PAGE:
Costa Rican presidential election rocked by same-sex marriage ruling
A same-sex marriage ruling last month turned Costa Rica's conventional presidential election campaign into a heated contest pitting two politicians, one anti-gay and one pro-gay, against each other in a runoff.

Last month, the Inter-American Court of Human Rights, based in San Jose, Costa Rica's capital city, ruled on a petition submitted by pro-gay Costa Rican President Luis Guillermo Solis in 2016. The petition was part of Solis' promise to advance LGBT rights during his presidential term.

The petition asked the court to review the implications of legalizing same-sex marriage, including adoption rights and transgender rights. The seven-member panel of judges overwhelmingly ordered Costa Rica to immediately legalize same-sex marriage and for transgender individuals to legally self-identify.

The ruling specifically stated that separate arrangements for same-sex couples was unacceptable and to remove judicial and medical barriers for people to legally transition from one gender to the other and receive proper government-issued identification.

Judge Eduardo Vio Grossi deviated from the court's decision.

The court's January 9 ruling went beyond the borders of Costa Rica. The court issued a nonbinding mandate for all 20 of the Caribbean and Latin American members of the Organization of the American States that haven't already legalized same-sex marriage and legislated for transgender individuals to self-identify to immediately implement decrees to abide by the order until laws and policies are updated.

Member states affected are Argentina, Bolivia, Brazil, Chile, Colombia, Costa Rica, Cuba, Dominican Republic, Ecuador, El Salvador, Guatemala, Haiti, Honduras, Mexico, Nicaragua, Panama, Paraguay, Peru, United States, Uruguay, and Venezuela.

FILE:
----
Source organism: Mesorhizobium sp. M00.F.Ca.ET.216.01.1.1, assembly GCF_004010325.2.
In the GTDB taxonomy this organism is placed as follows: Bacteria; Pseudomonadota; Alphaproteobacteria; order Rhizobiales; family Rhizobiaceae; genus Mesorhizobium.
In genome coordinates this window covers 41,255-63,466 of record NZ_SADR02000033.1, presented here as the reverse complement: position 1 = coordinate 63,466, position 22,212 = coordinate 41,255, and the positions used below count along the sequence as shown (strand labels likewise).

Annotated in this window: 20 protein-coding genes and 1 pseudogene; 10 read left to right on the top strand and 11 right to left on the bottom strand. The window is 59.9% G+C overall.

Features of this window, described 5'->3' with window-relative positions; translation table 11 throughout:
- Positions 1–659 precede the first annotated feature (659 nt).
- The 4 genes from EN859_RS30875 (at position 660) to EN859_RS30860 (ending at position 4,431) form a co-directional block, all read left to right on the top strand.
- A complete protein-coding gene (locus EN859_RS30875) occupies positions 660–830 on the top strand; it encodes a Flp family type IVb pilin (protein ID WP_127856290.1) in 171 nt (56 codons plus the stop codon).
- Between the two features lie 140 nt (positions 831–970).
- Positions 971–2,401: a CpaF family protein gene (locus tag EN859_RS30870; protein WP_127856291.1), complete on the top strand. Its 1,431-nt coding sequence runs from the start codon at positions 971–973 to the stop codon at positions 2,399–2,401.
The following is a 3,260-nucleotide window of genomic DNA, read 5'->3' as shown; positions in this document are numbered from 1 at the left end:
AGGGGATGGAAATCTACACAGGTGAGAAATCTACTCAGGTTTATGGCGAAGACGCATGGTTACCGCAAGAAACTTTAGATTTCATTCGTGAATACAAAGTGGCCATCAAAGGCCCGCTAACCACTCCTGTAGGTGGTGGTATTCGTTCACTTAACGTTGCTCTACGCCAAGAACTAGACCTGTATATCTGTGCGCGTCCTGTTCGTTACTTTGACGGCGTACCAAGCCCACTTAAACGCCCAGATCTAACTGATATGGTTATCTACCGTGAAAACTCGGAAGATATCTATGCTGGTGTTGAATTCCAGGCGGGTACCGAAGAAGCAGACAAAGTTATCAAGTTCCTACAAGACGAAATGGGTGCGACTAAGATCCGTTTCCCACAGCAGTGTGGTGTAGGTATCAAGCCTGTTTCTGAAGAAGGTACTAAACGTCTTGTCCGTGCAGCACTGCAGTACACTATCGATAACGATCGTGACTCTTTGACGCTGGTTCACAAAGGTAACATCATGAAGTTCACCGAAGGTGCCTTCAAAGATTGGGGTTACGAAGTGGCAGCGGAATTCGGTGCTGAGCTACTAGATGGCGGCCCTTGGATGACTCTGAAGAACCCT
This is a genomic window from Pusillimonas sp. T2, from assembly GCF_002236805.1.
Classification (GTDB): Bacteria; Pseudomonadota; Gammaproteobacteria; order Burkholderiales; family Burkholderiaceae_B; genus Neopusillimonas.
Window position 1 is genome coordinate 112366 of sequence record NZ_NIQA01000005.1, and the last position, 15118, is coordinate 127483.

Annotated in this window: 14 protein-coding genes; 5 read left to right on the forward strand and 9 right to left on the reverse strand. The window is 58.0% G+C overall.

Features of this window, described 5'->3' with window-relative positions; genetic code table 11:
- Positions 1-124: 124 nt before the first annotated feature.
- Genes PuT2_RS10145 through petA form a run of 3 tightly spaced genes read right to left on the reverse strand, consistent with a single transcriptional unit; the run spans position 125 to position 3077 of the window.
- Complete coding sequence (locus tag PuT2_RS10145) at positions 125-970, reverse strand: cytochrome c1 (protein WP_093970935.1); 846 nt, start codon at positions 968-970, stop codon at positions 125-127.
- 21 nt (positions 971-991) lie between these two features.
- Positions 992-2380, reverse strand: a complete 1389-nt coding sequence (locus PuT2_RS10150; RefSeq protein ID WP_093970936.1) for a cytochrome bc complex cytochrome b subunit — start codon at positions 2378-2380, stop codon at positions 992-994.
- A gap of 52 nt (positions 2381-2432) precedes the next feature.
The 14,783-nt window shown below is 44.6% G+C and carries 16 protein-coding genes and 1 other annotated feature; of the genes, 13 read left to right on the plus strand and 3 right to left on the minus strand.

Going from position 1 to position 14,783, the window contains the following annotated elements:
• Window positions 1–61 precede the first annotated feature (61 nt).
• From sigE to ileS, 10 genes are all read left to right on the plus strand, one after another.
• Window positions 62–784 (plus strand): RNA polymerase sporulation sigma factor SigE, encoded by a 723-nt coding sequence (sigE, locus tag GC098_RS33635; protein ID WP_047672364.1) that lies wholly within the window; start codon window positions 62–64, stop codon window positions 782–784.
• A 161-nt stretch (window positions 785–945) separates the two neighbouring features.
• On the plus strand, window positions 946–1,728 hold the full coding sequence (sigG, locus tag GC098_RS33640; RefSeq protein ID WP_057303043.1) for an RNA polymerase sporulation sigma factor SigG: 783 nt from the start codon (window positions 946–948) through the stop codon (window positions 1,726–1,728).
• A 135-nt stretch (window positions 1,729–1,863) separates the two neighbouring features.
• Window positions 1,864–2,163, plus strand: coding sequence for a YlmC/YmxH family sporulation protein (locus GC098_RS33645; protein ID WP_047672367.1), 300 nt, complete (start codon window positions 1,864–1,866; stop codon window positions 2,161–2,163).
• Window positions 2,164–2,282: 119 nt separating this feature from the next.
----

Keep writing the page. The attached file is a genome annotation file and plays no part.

Same-sex marriage is legal in Argentina, Bermuda, Brazil, Canada, Colombia, Guadeloupe, Martinique, Mexico City and several Mexican states, Puerto Rico, the U.S. and its Caribbean territories Puerto Rico and the U.S. Virgin Islands, and Uruguay.

Same-sex marriage is also already legal in Dutch Caribbean territories Aruba, Bonaire, Curacao, Saba, St. Barts, St. Eustatius, and St. Martin.

Chile's outgoing president, Michelle Bachelet, introduced a same-sex marriage bill in August 2017.

Panama declared it would comply with the ruling. The country's Supreme Court ruled against a same-sex marriage case in 2017, reported the Washington Blade.

Same-sex relationships are criminalized in Jamaica and Trinidad and Tobago. Two separate cases are currently challenging the buggery laws that criminalize same-sex relationships.
Caribbean and Latin American LGBT rights activists celebrated and immediately petitioned their governments to comply with the IACHR ruling.